Some stock traders know how to take advantage of a “bare” market.
The brother of a former employee of the cosmetics company Bare Escentuals overheard his sister talking about a then-secret acquisition of the San Francisco firm and took that insider information to the stock market.
Problem is, that was illegal, according to the Securities and Exchange Commission, which announced that San Francisco resident Zhenyu Ni, 36, has agreed to pay more than $300,000 in penalties for his offense.
In March, the Japanese company Shiseido Co. completed its acquisition of Bare Escentuals. Three months earlier, Ni had visited his sister and was inside her office as she took calls about the acquisition. He heard key terms, such as “due diligence file,” “potential buyer” and “merger structure,” according to a complaint from the SEC.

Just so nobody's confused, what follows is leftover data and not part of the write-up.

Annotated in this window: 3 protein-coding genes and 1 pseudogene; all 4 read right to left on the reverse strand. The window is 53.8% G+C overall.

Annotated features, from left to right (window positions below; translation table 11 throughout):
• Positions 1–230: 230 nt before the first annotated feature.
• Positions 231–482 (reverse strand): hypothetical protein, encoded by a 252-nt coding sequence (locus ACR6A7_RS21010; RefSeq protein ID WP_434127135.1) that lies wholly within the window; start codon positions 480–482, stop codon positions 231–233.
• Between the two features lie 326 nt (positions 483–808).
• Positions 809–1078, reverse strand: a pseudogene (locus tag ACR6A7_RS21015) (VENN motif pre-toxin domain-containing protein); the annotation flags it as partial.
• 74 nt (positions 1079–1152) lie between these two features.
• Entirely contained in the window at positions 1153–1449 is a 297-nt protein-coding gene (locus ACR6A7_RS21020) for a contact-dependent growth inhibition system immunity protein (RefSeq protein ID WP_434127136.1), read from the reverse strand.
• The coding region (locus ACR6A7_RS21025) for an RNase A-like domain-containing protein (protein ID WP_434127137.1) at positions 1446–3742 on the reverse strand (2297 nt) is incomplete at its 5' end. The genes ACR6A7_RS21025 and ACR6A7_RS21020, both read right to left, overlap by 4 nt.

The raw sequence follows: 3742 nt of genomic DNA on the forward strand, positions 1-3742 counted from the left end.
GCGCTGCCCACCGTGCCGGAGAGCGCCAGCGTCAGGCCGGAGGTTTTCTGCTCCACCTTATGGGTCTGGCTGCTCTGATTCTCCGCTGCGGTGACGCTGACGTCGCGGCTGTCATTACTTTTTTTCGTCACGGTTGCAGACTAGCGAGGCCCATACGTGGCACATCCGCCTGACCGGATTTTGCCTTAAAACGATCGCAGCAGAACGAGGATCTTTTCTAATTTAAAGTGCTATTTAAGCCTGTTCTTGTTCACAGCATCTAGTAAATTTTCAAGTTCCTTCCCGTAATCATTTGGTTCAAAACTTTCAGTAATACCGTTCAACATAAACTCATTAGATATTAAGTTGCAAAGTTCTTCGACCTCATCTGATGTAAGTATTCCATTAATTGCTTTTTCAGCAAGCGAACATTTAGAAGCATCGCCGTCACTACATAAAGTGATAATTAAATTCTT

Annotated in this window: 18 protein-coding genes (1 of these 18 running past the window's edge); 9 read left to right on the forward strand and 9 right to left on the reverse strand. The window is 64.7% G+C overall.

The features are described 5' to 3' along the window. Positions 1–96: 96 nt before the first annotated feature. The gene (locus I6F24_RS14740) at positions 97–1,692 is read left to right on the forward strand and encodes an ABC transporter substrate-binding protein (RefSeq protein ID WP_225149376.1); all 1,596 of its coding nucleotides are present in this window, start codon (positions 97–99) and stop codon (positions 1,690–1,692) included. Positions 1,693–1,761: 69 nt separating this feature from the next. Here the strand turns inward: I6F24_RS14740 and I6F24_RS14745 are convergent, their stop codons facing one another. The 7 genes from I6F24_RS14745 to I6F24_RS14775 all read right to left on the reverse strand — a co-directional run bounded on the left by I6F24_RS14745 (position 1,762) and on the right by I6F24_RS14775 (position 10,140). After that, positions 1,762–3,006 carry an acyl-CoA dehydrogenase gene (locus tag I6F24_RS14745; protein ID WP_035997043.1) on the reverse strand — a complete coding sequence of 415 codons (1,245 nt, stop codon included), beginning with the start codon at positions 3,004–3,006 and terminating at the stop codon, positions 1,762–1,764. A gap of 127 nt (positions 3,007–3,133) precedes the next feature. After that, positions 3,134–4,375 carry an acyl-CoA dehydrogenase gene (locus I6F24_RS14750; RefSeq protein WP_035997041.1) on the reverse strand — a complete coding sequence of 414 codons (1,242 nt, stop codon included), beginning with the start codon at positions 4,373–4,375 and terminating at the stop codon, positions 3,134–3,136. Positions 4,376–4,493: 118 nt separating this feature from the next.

In a matter of weeks, Ni bought thousands of securities and stocks, spending almost $165,000, according to the complaint. After the merger went public on Jan. 14, Ni unloaded the investments for a profit of $157,066.
“Using confidential information learned from a close family member for personal gain can run afoul of the federal securities laws,” Marc Fagel, the director of the SEC’s San Francisco regional office, said in a statement. “The integrity of our markets is threatened when individuals with access to inside information siphon trading profits from other investors.”
Without admitting or denying the charges, Ni has agreed to pay $314,681 to settle, according to the SEC. His sister’s name was not released.
Calls and e-mails to Bare Escentuals were not returned Wednesday.